Would the ACLU Have Taken George Washington to Court?

November 25, 2009
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You hear the arguments all the time.  “the constitution mandates a separation of church and state”.   “The founding fathers were atheists.”  These arguments ignore the facts and attempt to paint the founding of our country as something that it wasn’t.

Today, whenever a state or local courthouse wants to put up a nativity scene or a Christmas tree, people come out of the woodwork claiming it is a violation of the constitution.

We can argue this all day, but I thought it would be interesting to read what George Washington had to say while he was president of the United States.

The following is the text of George Washington’s Thanksgiving proclamation.  Does the father of our country’s proclamation sound like a speach from a man that risked his life to ensure that God is removed from the public square?

Whereas it is the duty of all nations to acknowledge the providence of Almighty God, to obey His will, to be grateful for His benefits, and humbly to implore His protection and favor; and

Whereas both Houses of Congress have, by their joint committee, requested me “to recommend to the people of the United States a day of public thanksgiving and prayer, to be observed by acknowledging with grateful hearts the many and signal favors of Almighty God, especially by affording them an opportunity peaceably to establish a form of government for their safety and happiness”:

Now, therefore, I do recommend and assign Thursday, the 26thday of November next, to be devoted by the people of these States to the service of that great and glorious Being who is the Beneficent Author of all the good that was, that is, or that will be; that we may then all unite in rendering unto Him our sincere and humble thanks for His kind care and protection of the people of this country previous to their becoming a nation; for the signal and manifold mercies and the favorable interpositions of His providence in the course and conclusion of the late war; for the great degree of tranquillity, union, and plenty which we have since enjoyed; for the peaceable and rational manner in which we have enabled to establish constitutions of government for our safety and happiness, and particularly the national one now lately instituted; for the civil and religious liberty with which we are blessed, and the means we have of acquiring and diffusing useful knowledge; and, in general, for the great and various favors which He has been pleased to confer upon us.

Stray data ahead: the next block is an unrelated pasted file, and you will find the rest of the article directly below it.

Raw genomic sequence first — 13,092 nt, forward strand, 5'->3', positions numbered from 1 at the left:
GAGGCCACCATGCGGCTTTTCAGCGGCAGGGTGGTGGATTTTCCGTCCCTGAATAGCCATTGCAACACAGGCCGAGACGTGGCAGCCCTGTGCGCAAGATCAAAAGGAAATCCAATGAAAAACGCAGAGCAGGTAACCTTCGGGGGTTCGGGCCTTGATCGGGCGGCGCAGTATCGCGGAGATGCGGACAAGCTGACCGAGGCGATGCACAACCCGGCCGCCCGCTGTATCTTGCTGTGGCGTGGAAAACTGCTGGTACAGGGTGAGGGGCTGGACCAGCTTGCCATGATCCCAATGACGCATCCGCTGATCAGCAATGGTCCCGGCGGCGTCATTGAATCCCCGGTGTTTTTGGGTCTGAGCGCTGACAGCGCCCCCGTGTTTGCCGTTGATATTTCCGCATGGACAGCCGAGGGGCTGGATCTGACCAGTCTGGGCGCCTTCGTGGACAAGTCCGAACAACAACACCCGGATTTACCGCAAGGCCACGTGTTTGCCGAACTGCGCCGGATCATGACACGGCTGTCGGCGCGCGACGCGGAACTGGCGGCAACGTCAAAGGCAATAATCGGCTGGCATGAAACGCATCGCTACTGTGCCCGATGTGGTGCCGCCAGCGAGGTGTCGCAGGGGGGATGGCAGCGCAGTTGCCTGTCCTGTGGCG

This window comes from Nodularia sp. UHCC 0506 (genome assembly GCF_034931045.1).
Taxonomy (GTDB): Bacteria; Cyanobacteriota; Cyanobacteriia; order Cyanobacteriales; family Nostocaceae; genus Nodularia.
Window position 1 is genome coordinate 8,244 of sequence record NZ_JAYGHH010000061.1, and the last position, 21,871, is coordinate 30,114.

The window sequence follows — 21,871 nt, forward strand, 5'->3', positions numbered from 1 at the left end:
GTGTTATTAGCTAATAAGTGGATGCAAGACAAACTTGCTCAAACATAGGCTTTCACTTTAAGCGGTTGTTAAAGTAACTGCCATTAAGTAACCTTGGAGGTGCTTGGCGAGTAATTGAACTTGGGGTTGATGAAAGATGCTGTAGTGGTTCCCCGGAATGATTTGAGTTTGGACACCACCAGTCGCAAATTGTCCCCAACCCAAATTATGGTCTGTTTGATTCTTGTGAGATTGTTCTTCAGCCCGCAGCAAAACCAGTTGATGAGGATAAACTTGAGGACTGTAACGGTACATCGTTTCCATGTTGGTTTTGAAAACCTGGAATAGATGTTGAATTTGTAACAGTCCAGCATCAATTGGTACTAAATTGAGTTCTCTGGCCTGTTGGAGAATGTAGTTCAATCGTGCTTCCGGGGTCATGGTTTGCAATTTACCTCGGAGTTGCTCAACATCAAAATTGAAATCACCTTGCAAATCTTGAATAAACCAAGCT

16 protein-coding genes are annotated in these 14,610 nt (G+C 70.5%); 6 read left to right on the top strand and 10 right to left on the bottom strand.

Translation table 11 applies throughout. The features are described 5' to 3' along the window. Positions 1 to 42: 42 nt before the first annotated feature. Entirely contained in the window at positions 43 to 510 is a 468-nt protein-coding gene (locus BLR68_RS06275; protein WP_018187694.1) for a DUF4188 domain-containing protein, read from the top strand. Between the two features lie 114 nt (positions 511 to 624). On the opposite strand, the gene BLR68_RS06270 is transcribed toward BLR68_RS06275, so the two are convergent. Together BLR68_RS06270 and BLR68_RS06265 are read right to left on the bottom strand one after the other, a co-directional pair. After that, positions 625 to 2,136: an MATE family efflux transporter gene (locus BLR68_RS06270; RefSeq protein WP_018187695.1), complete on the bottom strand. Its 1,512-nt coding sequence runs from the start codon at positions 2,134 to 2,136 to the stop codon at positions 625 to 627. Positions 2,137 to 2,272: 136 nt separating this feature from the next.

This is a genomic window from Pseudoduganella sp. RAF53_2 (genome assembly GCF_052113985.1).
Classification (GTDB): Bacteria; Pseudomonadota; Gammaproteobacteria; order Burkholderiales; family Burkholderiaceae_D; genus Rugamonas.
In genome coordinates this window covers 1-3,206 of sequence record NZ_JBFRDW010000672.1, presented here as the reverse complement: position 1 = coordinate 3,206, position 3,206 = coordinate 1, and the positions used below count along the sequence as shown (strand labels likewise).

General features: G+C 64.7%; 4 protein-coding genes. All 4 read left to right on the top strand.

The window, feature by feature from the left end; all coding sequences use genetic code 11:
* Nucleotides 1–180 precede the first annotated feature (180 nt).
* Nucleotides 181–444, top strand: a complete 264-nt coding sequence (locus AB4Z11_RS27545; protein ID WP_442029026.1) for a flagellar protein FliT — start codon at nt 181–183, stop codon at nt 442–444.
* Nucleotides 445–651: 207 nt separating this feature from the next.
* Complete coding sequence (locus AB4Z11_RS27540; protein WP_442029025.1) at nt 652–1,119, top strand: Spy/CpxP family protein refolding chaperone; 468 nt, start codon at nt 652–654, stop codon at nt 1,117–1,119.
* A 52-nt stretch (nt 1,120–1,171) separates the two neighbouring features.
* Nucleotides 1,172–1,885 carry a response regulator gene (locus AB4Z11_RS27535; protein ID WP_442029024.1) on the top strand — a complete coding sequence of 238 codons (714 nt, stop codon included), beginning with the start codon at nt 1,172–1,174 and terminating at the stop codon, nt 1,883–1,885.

And also that we may then unite in most humbly offering our prayers and supplications to the great Lord and Ruler of Nations, and beseech Him to pardon our national and other transgressions; to enable us all, whether in public or private stations, to perform our several and relative duties properly and punctually; to render our national government a blessing to all the people by constantly being a government of wise, just, and constitutional laws, discreetly and faithfully executed and obeyed; to protect and guide all sovereigns and nations (especially such as have shown kindness to us), and to bless them with good governments, peace, and concord; to promote the knowledge and practice of true religion and virtue, and the increase of science among them and us; and, generally, to grant unto all mankind such a degree of temporal prosperity as He alone knows to be best.

Given under my hand, at the city of New York,

the 3d day of October, AD 1789

George Washington

Source:   This text is part of the Internet Modern History Sourcebook. The Sourcebook is a collection of public domain and copy-permitted texts for introductory level classes in modern European and World history.

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